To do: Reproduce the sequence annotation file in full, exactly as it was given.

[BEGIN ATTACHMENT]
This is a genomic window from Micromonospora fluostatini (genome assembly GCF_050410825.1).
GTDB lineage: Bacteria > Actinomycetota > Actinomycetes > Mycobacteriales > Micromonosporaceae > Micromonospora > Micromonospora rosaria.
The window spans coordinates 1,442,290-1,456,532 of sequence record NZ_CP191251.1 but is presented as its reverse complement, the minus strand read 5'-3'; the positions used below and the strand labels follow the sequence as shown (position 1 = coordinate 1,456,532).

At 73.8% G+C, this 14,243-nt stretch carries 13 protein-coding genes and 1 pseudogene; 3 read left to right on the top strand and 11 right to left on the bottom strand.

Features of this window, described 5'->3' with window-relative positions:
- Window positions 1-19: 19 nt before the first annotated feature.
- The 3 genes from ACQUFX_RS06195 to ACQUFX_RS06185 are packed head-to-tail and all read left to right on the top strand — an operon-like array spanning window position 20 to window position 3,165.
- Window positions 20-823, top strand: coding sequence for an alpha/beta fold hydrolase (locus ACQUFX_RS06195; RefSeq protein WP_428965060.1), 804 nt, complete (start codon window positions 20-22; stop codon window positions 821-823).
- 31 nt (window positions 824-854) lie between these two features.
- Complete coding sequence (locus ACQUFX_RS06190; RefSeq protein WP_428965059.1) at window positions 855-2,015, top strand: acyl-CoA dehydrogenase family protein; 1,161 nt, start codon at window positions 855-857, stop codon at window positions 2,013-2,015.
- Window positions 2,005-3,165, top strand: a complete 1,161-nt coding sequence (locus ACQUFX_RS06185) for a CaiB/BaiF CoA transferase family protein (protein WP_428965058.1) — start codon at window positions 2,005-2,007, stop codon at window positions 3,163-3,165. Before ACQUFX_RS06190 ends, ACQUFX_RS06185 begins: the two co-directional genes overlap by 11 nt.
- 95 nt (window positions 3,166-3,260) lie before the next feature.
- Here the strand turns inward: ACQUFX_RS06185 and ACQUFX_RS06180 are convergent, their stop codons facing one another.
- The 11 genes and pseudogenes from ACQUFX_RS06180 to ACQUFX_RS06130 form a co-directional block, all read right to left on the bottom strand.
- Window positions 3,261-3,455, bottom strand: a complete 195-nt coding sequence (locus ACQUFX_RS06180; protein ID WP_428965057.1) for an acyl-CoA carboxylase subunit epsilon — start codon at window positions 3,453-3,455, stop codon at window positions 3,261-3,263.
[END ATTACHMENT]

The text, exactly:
This is a genomic window from Micromonospora fluostatini (genome assembly GCF_050410825.1).
GTDB lineage: Bacteria > Actinomycetota > Actinomycetes > Mycobacteriales > Micromonosporaceae > Micromonospora > Micromonospora rosaria.
The window spans coordinates 1,442,290-1,456,532 of sequence record NZ_CP191251.1 but is presented as its reverse complement, the minus strand read 5'-3'; the positions used below and the strand labels follow the sequence as shown (position 1 = coordinate 1,456,532).

At 73.8% G+C, this 14,243-nt stretch carries 13 protein-coding genes and 1 pseudogene; 3 read left to right on the top strand and 11 right to left on the bottom strand.

Features of this window, described 5'->3' with window-relative positions:
- Window positions 1-19: 19 nt before the first annotated feature.
- The 3 genes from ACQUFX_RS06195 to ACQUFX_RS06185 are packed head-to-tail and all read left to right on the top strand — an operon-like array spanning window position 20 to window position 3,165.
- Window positions 20-823, top strand: coding sequence for an alpha/beta fold hydrolase (locus ACQUFX_RS06195; RefSeq protein WP_428965060.1), 804 nt, complete (start codon window positions 20-22; stop codon window positions 821-823).
- 31 nt (window positions 824-854) lie between these two features.
- Complete coding sequence (locus ACQUFX_RS06190; RefSeq protein WP_428965059.1) at window positions 855-2,015, top strand: acyl-CoA dehydrogenase family protein; 1,161 nt, start codon at window positions 855-857, stop codon at window positions 2,013-2,015.
- Window positions 2,005-3,165, top strand: a complete 1,161-nt coding sequence (locus ACQUFX_RS06185) for a CaiB/BaiF CoA transferase family protein (protein WP_428965058.1) — start codon at window positions 2,005-2,007, stop codon at window positions 3,163-3,165. Before ACQUFX_RS06190 ends, ACQUFX_RS06185 begins: the two co-directional genes overlap by 11 nt.
- 95 nt (window positions 3,166-3,260) lie before the next feature.
- Here the strand turns inward: ACQUFX_RS06185 and ACQUFX_RS06180 are convergent, their stop codons facing one another.
- The 11 genes and pseudogenes from ACQUFX_RS06180 to ACQUFX_RS06130 form a co-directional block, all read right to left on the bottom strand.
- Window positions 3,261-3,455, bottom strand: a complete 195-nt coding sequence (locus ACQUFX_RS06180; protein ID WP_428965057.1) for an acyl-CoA carboxylase subunit epsilon — start codon at window positions 3,453-3,455, stop codon at window positions 3,261-3,263.